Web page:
12-27-2012

Last December.  Remember all the nonsense back then?  When the excuses were exhausted, it turned to personal attacks.  They'd just make stuff up too, attempting to invite & provoke.  Then when things didn't go their way, the thread would simply be closed.  That year didn't end well.  This year appears to be much worse.  Instead of just Volt struggling, all of GM is.  But rather than just being able to use Toyota & Prius as a scapegoat, there's the advancement made by Ford with both C-Max & Fusion.  The hope had been that the needed steps to recover had already been taken and it was only a matter of patience.  With the growing economy, it would be business as usual resuming.  Trouble was, that trimming of excess & overhead alone wouldn't be enough... but they didn't want to hear that.  They didn't want to acknowledge how much the market itself was changing.  They didn't want to recognize history in other industries.  Now they know.  Now they cannot deny.  That's why the rhetoric is much more intense.  This December doesn't offer a hopeful outlook.  2013 will bring some serious decisions.  Supporters don't want to discuss expectations.  There's a clear effort to ignore matters related to sales.  Hype allowed them to be unrealistic.  This is why we worried.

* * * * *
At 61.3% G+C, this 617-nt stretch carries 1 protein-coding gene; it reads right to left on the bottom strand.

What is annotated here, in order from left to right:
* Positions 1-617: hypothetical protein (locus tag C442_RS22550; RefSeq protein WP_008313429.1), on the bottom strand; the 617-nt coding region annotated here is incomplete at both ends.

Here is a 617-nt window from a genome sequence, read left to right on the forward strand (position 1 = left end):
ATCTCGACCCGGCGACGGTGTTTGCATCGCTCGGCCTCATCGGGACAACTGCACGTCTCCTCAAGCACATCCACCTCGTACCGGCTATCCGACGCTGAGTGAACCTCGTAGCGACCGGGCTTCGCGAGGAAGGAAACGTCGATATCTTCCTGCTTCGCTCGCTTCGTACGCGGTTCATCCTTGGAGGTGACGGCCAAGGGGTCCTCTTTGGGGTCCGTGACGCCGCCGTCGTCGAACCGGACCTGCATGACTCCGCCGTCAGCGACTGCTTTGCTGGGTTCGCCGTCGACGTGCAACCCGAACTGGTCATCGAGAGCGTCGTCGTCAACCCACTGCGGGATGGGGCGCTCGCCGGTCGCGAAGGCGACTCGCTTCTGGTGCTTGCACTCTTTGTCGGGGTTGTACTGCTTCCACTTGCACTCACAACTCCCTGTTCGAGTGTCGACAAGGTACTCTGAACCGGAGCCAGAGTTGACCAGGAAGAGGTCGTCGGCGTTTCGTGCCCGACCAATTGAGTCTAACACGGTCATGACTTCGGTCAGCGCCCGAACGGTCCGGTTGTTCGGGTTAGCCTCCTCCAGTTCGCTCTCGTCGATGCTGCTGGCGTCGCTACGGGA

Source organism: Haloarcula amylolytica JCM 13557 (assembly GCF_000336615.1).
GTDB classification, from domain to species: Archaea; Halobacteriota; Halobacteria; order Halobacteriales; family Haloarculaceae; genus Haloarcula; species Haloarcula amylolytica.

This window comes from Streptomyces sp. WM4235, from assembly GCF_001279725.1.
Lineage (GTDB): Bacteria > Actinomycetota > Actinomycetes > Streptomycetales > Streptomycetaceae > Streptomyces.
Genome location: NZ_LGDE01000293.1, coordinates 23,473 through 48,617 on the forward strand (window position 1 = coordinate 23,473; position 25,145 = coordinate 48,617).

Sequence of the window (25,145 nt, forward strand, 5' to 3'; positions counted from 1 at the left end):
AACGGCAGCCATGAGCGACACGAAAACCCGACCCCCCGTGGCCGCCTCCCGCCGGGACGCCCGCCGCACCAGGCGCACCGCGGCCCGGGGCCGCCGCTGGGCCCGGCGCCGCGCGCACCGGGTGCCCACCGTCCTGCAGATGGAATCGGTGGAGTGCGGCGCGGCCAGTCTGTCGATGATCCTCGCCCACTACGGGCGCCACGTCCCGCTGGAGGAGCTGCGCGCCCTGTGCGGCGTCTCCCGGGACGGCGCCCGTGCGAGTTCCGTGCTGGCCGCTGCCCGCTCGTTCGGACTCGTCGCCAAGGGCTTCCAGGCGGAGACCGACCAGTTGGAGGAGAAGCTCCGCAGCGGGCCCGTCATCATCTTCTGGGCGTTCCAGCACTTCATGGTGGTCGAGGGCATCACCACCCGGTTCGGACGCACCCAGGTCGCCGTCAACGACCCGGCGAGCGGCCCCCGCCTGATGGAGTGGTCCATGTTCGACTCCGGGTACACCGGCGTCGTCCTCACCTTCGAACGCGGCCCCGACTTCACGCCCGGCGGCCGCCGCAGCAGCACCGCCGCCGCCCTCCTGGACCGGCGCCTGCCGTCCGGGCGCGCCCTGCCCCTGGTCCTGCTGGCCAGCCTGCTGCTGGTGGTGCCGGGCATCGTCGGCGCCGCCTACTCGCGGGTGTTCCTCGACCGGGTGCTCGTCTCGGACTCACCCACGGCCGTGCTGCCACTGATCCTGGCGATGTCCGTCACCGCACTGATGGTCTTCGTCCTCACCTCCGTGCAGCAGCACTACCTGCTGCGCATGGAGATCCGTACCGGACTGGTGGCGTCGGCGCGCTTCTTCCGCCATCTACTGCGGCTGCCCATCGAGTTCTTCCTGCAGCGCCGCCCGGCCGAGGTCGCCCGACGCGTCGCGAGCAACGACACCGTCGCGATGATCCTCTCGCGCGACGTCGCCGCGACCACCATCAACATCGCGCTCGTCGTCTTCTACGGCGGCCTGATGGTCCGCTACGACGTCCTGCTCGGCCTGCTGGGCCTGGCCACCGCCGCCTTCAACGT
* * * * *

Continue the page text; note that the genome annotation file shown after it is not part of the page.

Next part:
12-27-2012

Disaster Recognized.  This was the start of the new thread on the big GM forum that marked the beginning of the end: "GM got bailed out in 2009, they reorganized, got rid of toxic assets, they were afforded bankruptcy procedures no other business in over 200 years of bankruptcy precedent was afforded, all in the name of saving the General. At the time we were told the money being "given" to GM was not a gift but a loan and would be paid back and most likely Treasury would come out ahead getting more from GM than they were given. 2013, where are we at? Sure GM is buying back stock, but by the time it is all done and GM is a private company again Treasury will have lost between $12-20 billion dollars. Far from that profit we were practically assured. What has GM learned from all this, apparently not much..."  To prevent a repeat of the recent outcry that happened when the stock buyback was announced, those who had spoken out with discontent then were prevented from doing it again, banned from posting (including me).  I found that very telling of the situation, especially since many of the posts had nothing to do with Prius or even hybrids.  In other words, the loyalists saw the unsold inventory piling up and saw some major objectives not being achieved.  That same post also included this: "On top of that, where is the profit from the Volt, you know the car that was going to save GM? A product so good they were going to sell 40,000 a year..."  It's pretty obvious at this point, the upcoming disaster is being recognized.  There's going to be an onslaught of fallout when the year comes to a close.  Goals were not met.  Recovery was indeed "too little, too slowly".  Expectations for 2013 certainly won't be filled with hype, which was the purpose of the posts in the first place... being realistic, what a concept.